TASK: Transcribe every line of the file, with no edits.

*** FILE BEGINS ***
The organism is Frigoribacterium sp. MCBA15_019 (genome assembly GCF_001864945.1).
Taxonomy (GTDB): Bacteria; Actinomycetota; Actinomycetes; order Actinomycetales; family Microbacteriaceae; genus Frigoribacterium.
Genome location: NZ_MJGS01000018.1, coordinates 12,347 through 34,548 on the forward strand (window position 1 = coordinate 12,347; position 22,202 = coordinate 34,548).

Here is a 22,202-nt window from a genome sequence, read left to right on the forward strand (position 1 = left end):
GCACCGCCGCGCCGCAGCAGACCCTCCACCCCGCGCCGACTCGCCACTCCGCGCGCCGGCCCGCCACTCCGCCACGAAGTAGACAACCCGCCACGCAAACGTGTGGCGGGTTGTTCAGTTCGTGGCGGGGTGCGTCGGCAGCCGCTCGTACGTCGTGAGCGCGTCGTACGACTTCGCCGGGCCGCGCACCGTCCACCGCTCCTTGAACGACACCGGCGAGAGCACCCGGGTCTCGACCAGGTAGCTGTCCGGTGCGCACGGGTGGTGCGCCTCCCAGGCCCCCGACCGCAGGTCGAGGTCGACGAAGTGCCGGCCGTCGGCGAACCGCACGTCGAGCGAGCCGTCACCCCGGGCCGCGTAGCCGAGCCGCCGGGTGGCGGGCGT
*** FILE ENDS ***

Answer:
The organism is Frigoribacterium sp. MCBA15_019 (genome assembly GCF_001864945.1).
Taxonomy (GTDB): Bacteria; Actinomycetota; Actinomycetes; order Actinomycetales; family Microbacteriaceae; genus Frigoribacterium.
Genome location: NZ_MJGS01000018.1, coordinates 12,347 through 34,548 on the forward strand (window position 1 = coordinate 12,347; position 22,202 = coordinate 34,548).

Here is a 22,202-nt window from a genome sequence, read left to right on the forward strand (position 1 = left end):
GCACCGCCGCGCCGCAGCAGACCCTCCACCCCGCGCCGACTCGCCACTCCGCGCGCCGGCCCGCCACTCCGCCACGAAGTAGACAACCCGCCACGCAAACGTGTGGCGGGTTGTTCAGTTCGTGGCGGGGTGCGTCGGCAGCCGCTCGTACGTCGTGAGCGCGTCGTACGACTTCGCCGGGCCGCGCACCGTCCACCGCTCCTTGAACGACACCGGCGAGAGCACCCGGGTCTCGACCAGGTAGCTGTCCGGTGCGCACGGGTGGTGCGCCTCCCAGGCCCCCGACCGCAGGTCGAGGTCGACGAAGTGCCGGCCGTCGGCGAACCGCACGTCGAGCGAGCCGTCACCCCGGGCCGCGTAGCCGAGCCGCCGGGTGGCGGGCGT